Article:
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djentoo
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PostPosted: Tue Oct 17, 2017 9:21 am    Post subject: !! Could not find the root block device in UUID=<disk> Reply with quote

EDIT: Please scroll down; original post problems have been resolved.

On boot, I am getting an error "!! Could not find root block device in UUID=<disk>
I thought this meant I should change the UUIDs for the partitions in fstab to labels, so I did. I'm still getting the error. What is wrong?







First of all, when I generate grub.cfg, the image listed has "openstack" at the end, leading me to believe I installed the incorrect version. Am I right?

Second of all, also the main issue... I am running Windows 7 with MBR, and I want to chainload Linux with Grub using EasyBCD... after configuring with EasyBCD and selecting the Linux boot option, it loads into Grub, but does not chainload Gentoo. I am not sure what to do. I installed to /dev/sdb. The disk is partitioned as follows:

/dev/sdb1 BIOS boot partition
/dev/sdb2 Boot partition
/dev/sdb3 Swap partition
/dev/sdb4 Root partition (ext4)

Please help! First time Gentoo install here, but I am pretty familiar with Linux distros.


Last edited by djentoo on Wed Oct 18, 2017 9:02 pm; edited 5 times in total
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eccerr0r
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PostPosted: Tue Oct 17, 2017 6:09 pm    Post subject: Reply with quote

What is the error that you're getting?

as for the first question - grub-mkconfig detects stuff, and it probably detected something you didn't intend, so you probably had the wrong partition mounted when building the config.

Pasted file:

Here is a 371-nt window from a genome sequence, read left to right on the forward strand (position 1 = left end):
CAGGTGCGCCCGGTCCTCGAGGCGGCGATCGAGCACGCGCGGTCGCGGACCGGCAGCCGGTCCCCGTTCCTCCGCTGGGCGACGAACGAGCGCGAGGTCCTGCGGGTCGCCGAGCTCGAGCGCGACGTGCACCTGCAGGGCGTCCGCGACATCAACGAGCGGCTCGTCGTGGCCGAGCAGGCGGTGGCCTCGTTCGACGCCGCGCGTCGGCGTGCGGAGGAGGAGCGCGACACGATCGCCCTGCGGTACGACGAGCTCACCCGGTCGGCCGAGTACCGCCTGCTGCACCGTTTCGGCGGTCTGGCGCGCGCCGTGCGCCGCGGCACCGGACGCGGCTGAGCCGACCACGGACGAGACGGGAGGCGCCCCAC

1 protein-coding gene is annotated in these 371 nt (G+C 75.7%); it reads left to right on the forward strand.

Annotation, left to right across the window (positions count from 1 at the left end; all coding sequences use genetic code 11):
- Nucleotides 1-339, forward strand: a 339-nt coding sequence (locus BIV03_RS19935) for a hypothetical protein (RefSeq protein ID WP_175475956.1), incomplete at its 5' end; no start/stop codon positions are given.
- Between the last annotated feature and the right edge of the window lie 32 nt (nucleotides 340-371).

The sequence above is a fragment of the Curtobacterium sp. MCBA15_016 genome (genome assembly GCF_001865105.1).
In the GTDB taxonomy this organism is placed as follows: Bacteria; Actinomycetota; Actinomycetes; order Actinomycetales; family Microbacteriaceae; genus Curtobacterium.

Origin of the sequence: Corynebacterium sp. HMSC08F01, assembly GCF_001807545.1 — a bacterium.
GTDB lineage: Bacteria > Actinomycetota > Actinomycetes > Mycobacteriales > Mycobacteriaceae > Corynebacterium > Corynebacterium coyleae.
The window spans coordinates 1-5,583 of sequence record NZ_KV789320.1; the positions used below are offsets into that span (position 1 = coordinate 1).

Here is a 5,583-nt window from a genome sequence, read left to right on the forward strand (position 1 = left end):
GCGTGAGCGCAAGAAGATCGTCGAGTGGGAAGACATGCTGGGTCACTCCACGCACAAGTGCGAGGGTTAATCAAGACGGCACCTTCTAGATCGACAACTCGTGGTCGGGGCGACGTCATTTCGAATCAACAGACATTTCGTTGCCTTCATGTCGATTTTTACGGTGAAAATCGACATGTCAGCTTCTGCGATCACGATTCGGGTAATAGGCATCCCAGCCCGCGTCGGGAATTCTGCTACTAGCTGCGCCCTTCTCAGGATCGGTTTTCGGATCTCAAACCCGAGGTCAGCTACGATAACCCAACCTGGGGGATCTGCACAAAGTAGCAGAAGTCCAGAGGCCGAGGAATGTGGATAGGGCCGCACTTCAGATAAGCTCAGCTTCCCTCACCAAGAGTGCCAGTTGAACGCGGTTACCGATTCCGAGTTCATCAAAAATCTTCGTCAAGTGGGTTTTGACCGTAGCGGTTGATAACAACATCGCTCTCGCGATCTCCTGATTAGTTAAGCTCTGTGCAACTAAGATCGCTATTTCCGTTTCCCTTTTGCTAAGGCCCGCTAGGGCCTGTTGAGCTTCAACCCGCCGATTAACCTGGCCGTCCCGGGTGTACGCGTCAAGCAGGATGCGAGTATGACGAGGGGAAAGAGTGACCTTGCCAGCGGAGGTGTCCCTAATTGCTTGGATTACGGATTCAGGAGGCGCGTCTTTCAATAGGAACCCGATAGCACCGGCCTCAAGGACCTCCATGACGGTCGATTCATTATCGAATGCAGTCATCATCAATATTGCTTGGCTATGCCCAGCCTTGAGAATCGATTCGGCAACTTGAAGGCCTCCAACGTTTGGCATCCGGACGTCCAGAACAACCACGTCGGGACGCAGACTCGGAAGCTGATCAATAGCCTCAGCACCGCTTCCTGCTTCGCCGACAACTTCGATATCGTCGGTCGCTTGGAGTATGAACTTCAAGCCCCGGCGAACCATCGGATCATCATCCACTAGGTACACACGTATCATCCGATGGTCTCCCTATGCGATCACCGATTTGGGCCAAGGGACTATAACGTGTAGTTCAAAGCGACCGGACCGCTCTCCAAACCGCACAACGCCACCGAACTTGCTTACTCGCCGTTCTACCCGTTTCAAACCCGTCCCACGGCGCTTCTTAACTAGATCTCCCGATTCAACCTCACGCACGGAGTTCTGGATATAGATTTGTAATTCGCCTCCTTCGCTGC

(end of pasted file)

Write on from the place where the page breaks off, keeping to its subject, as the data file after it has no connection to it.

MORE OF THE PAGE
for the second question, I have to assume that Windows boot loader is your main boot chooser. You say that it does chainload, so that means it did load into grub. So what you're saying that grub doesn't load Gentoo - here it'd be helpful to know what error you're seeing.

Possible things that are going on here:

-grub can't find your kernel - your grub.cfg probably has the wrong set root=XXXX directive due to grub-mkconfig guessing your hard drive boot order wrong (though it may be using a label identifier too). I think you may need to edit the grub.cfg manually.
-kernel loads but can't find root image. The root= kernel command line is set incorrectly by grub-mkconfig guessing hard drives wrong again. Again you may need to edit grub.cfg manually.

A look at one of the entries in grub.cfg would be interesting, if you're at least getting to the grub menu.
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PostPosted: Tue Oct 17, 2017 7:36 pm    Post subject: Reply with quote

eccerr0r wrote:
What is the error that you're getting?

as for the first question - grub-mkconfig detects stuff, and it probably detected something you didn't intend, so you probably had the wrong partition mounted when building the config.

for the second question, I have to assume that Windows boot loader is your main boot chooser. You say that it does chainload, so that means it did load into grub. So what you're saying that grub doesn't load Gentoo - here it'd be helpful to know what error you're seeing.

Possible things that are going on here:

-grub can't find your kernel - your grub.cfg probably has the wrong set root=XXXX directive due to grub-mkconfig guessing your hard drive boot order wrong (though it may be using a label identifier too). I think you may need to edit the grub.cfg manually.
-kernel loads but can't find root image. The root= kernel command line is set incorrectly by grub-mkconfig guessing hard drives wrong again. Again you may need to edit grub.cfg manually.

A look at one of the entries in grub.cfg would be interesting, if you're at least getting to the grub menu.


Thanks eccerr0r, yes, grub could not locate the kernel when I was troubleshooting. I will learn more about configuring grub.cfg and if I run into problems, I will post them here. As for the grub-mkconfig - it listed the images on the partition, but the names of the images ended with openstack. It was gentoo-[version number]-openstack.... leading me to believe I grabbed the wrong packages from the mirror or something.